Africa’s women politicians moving up

[Image]A recent gender parity conference drew
participants of both sexes from four
different regions of Sierra Leone.
(Image: Women Solidarity Support Group)

[Image]Marie Jalloh, MP for Bombali district and
one of 17 female MPs, believes there is
hope for a more balanced gender
representation in the country’s Parliament.
(Image: Anna Jefferys, Irin Photo)

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When Marie Jalloh first ran for office in 2007, resistance to women in politics in Sierra Leone was so strong she faced harassment and intimidation from local authorities.

Now, not only is she a member of Parliament, but she and other women, along with local NGOs, have brought the country closer to a legal quota for women in decision-making posts.

Jalloh is a founding member of the All Political Parties Women’s Association (Appwa), a platform for women across different parties who collaborate to boost women’s participation in politics.

Campaigners say more women in power would go a long way to improving people’s living conditions and fostering development.

“Female politicians tend to be more development-oriented,” said Barbara Bangura, the national coordinator of Women Solidarity Support Group and the women’s NGO Grassroots Empowerment for Self Reliance.

“They tend to be more focused on nation building – building the home, communities and country through availability of schools, health facilities, safe drinking water, etc.”

Bangura added: “Failing to eliminate gender inequality in governance has and will continue to have long-term consequences on the development of the country.”

She said that the barring of women from the decision-making process does nothing to alleviate problems such as extreme poverty, ill health, less education, sexual and gender-based violence, which many Sierra Leonian women face.

Hopes for October bill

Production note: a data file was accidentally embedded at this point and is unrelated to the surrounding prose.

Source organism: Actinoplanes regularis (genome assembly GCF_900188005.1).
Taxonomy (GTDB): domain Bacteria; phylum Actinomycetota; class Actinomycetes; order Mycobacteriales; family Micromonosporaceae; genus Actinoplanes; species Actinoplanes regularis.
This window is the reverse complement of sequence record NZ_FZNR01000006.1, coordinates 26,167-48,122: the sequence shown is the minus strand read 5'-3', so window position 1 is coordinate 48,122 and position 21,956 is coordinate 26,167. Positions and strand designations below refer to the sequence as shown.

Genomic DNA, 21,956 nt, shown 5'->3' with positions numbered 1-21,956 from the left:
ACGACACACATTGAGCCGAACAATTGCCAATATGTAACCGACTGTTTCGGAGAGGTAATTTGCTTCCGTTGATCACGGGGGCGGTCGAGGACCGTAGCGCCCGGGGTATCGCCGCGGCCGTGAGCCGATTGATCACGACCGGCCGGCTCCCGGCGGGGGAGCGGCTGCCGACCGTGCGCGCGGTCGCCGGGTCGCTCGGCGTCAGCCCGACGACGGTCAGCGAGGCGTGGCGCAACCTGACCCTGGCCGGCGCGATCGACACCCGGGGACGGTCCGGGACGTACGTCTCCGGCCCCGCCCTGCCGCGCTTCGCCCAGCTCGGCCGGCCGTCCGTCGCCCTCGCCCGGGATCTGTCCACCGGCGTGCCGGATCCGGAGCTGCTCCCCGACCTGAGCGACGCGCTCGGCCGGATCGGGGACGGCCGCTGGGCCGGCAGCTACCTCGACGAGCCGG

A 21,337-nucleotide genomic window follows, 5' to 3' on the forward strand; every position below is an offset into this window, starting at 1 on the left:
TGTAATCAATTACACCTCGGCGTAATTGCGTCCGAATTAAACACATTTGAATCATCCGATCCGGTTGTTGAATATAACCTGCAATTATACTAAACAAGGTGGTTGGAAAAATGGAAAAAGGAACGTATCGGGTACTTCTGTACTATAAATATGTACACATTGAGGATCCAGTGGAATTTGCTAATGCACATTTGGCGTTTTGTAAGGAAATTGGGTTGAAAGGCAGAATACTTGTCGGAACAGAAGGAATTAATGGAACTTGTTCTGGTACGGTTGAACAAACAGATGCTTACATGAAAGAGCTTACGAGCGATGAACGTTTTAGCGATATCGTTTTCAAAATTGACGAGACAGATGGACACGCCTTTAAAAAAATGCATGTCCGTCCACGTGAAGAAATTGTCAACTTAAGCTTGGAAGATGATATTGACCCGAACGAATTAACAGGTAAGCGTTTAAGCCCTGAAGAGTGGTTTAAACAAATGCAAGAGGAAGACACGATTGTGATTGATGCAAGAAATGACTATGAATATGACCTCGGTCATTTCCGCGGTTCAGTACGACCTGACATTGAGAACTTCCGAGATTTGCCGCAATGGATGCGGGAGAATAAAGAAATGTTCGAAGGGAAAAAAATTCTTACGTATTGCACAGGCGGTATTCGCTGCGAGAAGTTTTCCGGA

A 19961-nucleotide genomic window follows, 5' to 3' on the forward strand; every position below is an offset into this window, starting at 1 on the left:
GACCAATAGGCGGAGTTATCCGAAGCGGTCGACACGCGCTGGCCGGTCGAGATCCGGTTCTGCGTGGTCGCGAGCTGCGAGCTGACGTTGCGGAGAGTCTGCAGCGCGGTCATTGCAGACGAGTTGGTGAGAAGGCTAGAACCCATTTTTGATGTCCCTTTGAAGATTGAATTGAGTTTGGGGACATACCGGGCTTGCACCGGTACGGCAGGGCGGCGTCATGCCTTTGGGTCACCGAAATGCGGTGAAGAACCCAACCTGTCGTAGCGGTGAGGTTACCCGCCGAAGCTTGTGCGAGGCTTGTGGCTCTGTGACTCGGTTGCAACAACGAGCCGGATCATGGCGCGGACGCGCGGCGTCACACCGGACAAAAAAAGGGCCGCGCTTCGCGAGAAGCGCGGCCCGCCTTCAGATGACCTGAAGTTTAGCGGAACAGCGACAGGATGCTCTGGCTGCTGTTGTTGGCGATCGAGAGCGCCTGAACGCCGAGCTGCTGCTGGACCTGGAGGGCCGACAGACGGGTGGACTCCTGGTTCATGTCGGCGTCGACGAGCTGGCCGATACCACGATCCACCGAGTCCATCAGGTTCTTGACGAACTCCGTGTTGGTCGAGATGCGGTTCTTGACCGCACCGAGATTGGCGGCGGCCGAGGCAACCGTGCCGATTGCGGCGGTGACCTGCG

A draft bill to be voted on in October, ahead of the 2012 presidential and legislative elections, would require that women hold 14 seats in Parliament and four places among the 12 paramount chiefs.

Furthermore, they should make up 20% of candidates fielded by a political party.

In the 2007 elections, female candidates won just 17 out of 112 elected seats, and were not awarded any of the seats allocated to paramount chiefs.

Jalloh said she was confident the bill, drafted by NGOs, had the support needed to pass in October.

“We lobbied men to support the enactment of this bill,” she said, adding that a men’s group, backing the move, had formed. “We are beginning to see male politicians support women in key positions.”

It is not just men who opposed women entering politics, but culture and tradition have meant many women did not see it as their place, said Nabeela Tunis, who has supported Appwa since 2008 through the UN Integrated Peacebuilding Mission in Sierra Leone.

“Women had problems with confidence,” she said, adding that Appwa has worked to help women see themselves as potential political candidates.

Inatorma Coomber, a women’s rights project coordinator with Oxfam in Sierra Leone, described President Ernest Bai Koroma’s recent statement of support for the bill as cause for optimism.

Speaking in June, Koroma praised Appwa for its future role as an advocate of women in influential positions of trust in the country.

“My desire and commitment is to see 30% women in Parliament and local councils,” said Koroma, asking leaders of all political parties to support Appwa.

However, Coomber noted that support was not universal in Sierra Leone. “There are still areas where people believe women should not take leadership positions.”

Appwa members are lobbying for the bill within their own parties and “to make sure women who are strong candidates are put forward,” Tunis said.

Less harassment, more respect

Whether or not a legal quota passes, change is already apparent.

“Women now face less harassment and intimidation,” said Jalloh, adding she has not personally faced any since the events of 2007. “Women in the past were victims of political violence but since the inception of Appwa this has changed.”

Oxfam currently runs programmes in two districts, Kailahun in the east and Koinadugu – the country’s largest district – in the north. Here the organisation supports women representatives on local councils through training in delivering good government services.

Getting women into political positions is a multi-faceted process, said Coomber. “You don’t just get women into politics, you give them the tools and build up their capacity so they can deliver and serve as a good example.”

Oxfam also runs education sessions for prominent men – and sometimes women as well – on gender equality.

“We show them the benefits of empowering the opposite sex,” Coomber said. “If half your population are not empowered it is harder for all.”

The Sierra Leone Truth and Reconciliation Commission’s final report, published in 2004, pointed to the need to boost the role of women in politics: “The institutions and processes of peace, security and development, as well as societies at large, are made stronger and more effective by the full and equal participation of women.”

The report recommended that 30% of candidates put forward for all public elections be women, and that the 2014 target should be a 50-50 gender balance in representative politics.